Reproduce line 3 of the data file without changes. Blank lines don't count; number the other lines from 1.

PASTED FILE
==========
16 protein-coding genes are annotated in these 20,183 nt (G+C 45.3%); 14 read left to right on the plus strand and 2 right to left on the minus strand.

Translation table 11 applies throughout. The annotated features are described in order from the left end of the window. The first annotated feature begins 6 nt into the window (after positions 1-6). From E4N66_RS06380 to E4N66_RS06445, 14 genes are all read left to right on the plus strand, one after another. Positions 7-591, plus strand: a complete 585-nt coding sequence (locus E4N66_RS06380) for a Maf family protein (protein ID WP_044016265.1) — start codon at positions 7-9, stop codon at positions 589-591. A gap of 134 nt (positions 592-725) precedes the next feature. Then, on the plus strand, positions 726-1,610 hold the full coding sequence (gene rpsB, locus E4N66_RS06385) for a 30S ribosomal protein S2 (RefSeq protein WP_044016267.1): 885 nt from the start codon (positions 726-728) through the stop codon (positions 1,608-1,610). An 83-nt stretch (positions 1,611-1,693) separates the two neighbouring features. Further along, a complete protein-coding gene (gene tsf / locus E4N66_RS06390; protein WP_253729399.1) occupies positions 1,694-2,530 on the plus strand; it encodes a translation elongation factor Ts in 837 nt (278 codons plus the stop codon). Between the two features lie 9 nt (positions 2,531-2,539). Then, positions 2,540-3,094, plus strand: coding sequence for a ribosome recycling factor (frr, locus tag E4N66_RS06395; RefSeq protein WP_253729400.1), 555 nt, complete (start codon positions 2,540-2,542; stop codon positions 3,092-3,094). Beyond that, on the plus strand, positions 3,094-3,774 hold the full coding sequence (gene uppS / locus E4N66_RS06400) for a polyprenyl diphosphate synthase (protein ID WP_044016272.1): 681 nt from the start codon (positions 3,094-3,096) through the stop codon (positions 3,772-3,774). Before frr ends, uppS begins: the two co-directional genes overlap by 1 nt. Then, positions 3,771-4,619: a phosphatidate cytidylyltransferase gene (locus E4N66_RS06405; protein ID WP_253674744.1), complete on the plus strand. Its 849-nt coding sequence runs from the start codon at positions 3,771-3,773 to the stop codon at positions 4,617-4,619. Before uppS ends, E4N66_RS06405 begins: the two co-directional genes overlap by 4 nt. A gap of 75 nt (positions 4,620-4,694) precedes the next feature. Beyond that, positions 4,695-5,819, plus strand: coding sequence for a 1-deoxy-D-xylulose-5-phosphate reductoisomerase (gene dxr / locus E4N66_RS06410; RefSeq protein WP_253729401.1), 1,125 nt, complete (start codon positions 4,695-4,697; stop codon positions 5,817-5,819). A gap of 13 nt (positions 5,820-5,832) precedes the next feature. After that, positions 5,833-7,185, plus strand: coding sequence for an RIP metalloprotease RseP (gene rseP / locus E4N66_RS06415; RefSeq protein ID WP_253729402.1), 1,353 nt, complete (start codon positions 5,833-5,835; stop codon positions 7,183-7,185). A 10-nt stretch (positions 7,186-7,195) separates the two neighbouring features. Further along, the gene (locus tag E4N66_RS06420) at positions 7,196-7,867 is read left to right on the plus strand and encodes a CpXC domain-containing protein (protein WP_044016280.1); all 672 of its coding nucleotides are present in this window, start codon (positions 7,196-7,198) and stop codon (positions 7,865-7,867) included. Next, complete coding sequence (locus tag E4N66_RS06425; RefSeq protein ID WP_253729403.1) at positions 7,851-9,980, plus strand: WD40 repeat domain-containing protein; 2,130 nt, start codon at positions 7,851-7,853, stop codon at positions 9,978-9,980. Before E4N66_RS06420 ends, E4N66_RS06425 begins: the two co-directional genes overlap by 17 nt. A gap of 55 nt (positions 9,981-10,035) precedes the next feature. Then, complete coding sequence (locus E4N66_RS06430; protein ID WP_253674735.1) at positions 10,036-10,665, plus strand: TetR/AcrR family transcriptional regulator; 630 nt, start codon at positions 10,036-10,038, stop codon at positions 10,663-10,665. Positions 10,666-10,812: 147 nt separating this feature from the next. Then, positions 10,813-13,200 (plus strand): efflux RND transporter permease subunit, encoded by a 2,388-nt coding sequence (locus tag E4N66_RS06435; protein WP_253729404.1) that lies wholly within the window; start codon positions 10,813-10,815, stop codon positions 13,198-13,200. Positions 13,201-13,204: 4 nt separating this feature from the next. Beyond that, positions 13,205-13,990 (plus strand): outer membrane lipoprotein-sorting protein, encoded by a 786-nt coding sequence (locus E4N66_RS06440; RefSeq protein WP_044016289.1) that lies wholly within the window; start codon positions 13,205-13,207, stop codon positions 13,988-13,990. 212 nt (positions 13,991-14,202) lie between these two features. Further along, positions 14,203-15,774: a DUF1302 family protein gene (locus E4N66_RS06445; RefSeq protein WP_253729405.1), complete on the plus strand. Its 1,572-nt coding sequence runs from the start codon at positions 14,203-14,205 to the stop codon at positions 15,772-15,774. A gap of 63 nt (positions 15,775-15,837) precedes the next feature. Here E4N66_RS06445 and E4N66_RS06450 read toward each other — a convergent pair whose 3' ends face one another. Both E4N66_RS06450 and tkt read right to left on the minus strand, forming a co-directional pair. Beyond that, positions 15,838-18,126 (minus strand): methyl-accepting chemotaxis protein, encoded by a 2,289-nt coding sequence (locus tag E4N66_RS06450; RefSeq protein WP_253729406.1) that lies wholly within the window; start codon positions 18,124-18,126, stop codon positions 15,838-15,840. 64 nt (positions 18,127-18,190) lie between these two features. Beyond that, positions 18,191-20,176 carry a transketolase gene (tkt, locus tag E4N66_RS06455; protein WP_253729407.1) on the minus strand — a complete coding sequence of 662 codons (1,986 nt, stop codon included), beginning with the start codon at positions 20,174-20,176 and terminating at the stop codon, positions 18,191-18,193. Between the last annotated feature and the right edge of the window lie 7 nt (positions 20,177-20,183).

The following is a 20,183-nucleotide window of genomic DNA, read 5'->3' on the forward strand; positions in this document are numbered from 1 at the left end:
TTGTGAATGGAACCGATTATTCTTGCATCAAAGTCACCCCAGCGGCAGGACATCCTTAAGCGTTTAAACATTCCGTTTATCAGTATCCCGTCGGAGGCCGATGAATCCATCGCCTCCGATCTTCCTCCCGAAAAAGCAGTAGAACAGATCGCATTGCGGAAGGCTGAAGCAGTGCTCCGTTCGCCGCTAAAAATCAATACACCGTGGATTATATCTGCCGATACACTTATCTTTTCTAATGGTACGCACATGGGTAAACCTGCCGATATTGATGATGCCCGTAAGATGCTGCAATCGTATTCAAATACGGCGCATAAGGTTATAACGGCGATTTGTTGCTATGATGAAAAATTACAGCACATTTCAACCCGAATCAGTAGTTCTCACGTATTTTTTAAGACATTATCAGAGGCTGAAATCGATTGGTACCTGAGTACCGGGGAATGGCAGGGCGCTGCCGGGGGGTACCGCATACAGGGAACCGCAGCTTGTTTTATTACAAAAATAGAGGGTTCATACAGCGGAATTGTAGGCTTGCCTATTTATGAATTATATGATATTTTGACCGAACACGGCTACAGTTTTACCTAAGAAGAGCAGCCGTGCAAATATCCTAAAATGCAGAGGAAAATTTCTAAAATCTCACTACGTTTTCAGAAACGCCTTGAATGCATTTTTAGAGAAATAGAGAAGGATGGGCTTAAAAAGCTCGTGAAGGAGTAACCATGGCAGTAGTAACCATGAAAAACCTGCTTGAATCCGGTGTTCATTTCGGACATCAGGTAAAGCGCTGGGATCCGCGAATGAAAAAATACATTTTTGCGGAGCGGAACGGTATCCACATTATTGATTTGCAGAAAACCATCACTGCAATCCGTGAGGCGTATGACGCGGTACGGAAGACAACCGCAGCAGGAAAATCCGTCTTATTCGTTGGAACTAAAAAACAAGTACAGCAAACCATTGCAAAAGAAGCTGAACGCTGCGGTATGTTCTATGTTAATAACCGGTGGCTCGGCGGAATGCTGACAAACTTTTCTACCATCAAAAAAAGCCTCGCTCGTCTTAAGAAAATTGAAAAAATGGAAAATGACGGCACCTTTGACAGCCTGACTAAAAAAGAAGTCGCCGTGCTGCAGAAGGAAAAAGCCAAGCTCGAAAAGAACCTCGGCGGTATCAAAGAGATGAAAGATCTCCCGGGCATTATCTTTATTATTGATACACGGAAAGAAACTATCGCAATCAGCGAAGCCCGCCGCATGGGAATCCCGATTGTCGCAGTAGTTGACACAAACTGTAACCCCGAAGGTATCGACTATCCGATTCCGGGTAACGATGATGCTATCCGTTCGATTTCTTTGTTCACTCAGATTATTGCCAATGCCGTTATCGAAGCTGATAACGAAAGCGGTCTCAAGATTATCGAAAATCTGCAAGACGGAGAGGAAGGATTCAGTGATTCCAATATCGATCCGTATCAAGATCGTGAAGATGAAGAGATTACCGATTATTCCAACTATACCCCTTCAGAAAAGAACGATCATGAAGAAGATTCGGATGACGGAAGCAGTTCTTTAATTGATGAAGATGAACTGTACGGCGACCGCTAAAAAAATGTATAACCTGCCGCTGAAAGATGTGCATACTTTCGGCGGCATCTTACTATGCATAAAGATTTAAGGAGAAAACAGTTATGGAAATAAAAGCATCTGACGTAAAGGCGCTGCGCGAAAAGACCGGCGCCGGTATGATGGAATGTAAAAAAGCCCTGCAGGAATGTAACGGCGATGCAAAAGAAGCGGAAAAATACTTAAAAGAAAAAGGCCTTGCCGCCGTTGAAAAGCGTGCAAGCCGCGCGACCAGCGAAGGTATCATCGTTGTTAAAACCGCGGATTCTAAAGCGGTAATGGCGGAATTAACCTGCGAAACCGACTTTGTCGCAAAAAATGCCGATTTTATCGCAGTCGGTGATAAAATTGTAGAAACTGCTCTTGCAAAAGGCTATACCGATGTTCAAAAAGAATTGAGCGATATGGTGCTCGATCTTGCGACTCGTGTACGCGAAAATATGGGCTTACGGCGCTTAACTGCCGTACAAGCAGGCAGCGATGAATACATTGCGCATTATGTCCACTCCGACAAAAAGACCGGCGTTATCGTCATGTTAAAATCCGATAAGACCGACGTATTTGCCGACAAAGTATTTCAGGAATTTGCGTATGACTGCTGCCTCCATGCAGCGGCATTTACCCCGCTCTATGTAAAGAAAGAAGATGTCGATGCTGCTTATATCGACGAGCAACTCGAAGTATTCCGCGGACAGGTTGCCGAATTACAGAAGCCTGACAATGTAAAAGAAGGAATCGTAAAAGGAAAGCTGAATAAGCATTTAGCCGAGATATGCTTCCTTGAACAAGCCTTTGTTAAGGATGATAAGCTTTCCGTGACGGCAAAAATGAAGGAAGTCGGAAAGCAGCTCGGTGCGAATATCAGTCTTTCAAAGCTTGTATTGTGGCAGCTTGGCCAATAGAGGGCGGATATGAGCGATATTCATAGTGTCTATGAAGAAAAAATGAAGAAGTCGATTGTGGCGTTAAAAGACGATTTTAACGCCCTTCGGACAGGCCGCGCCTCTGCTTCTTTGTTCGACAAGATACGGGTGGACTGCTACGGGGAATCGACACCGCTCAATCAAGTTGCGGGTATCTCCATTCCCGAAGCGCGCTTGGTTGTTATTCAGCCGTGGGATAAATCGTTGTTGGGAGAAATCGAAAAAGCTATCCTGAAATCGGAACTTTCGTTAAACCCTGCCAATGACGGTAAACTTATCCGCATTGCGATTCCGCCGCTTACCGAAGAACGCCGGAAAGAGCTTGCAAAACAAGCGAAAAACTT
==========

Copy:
The following is a 20,183-nucleotide window of genomic DNA, read 5'->3' on the forward strand; positions in this document are numbered from 1 at the left end: